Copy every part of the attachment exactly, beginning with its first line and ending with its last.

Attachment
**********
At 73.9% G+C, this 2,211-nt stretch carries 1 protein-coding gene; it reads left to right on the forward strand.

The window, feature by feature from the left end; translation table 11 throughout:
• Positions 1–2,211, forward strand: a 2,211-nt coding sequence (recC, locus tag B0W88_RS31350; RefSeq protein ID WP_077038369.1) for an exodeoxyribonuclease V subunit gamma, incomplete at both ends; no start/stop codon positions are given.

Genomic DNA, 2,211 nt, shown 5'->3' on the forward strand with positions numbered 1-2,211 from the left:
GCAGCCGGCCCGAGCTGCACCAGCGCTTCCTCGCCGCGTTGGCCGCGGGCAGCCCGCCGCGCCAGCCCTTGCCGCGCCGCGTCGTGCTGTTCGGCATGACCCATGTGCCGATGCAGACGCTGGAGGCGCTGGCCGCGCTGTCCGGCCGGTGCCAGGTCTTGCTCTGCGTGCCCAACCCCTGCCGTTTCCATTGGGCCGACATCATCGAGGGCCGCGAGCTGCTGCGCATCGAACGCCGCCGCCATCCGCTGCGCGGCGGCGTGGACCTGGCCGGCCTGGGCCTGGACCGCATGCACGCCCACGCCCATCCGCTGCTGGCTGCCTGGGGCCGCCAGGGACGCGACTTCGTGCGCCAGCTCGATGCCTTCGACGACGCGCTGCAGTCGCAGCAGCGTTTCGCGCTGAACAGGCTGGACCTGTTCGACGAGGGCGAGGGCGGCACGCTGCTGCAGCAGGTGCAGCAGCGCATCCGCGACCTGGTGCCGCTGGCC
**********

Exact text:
At 73.9% G+C, this 2,211-nt stretch carries 1 protein-coding gene; it reads left to right on the forward strand.

The window, feature by feature from the left end; translation table 11 throughout:
• Positions 1–2,211, forward strand: a 2,211-nt coding sequence (recC, locus tag B0W88_RS31350; RefSeq protein ID WP_077038369.1) for an exodeoxyribonuclease V subunit gamma, incomplete at both ends; no start/stop codon positions are given.

Genomic DNA, 2,211 nt, shown 5'->3' on the forward strand with positions numbered 1-2,211 from the left:
GCAGCCGGCCCGAGCTGCACCAGCGCTTCCTCGCCGCGTTGGCCGCGGGCAGCCCGCCGCGCCAGCCCTTGCCGCGCCGCGTCGTGCTGTTCGGCATGACCCATGTGCCGATGCAGACGCTGGAGGCGCTGGCCGCGCTGTCCGGCCGGTGCCAGGTCTTGCTCTGCGTGCCCAACCCCTGCCGTTTCCATTGGGCCGACATCATCGAGGGCCGCGAGCTGCTGCGCATCGAACGCCGCCGCCATCCGCTGCGCGGCGGCGTGGACCTGGCCGGCCTGGGCCTGGACCGCATGCACGCCCACGCCCATCCGCTGCTGGCTGCCTGGGGCCGCCAGGGACGCGACTTCGTGCGCCAGCTCGATGCCTTCGACGACGCGCTGCAGTCGCAGCAGCGTTTCGCGCTGAACAGGCTGGACCTGTTCGACGAGGGCGAGGGCGGCACGCTGCTGCAGCAGGTGCAGCAGCGCATCCGCGACCTGGTGCCGCTGGCC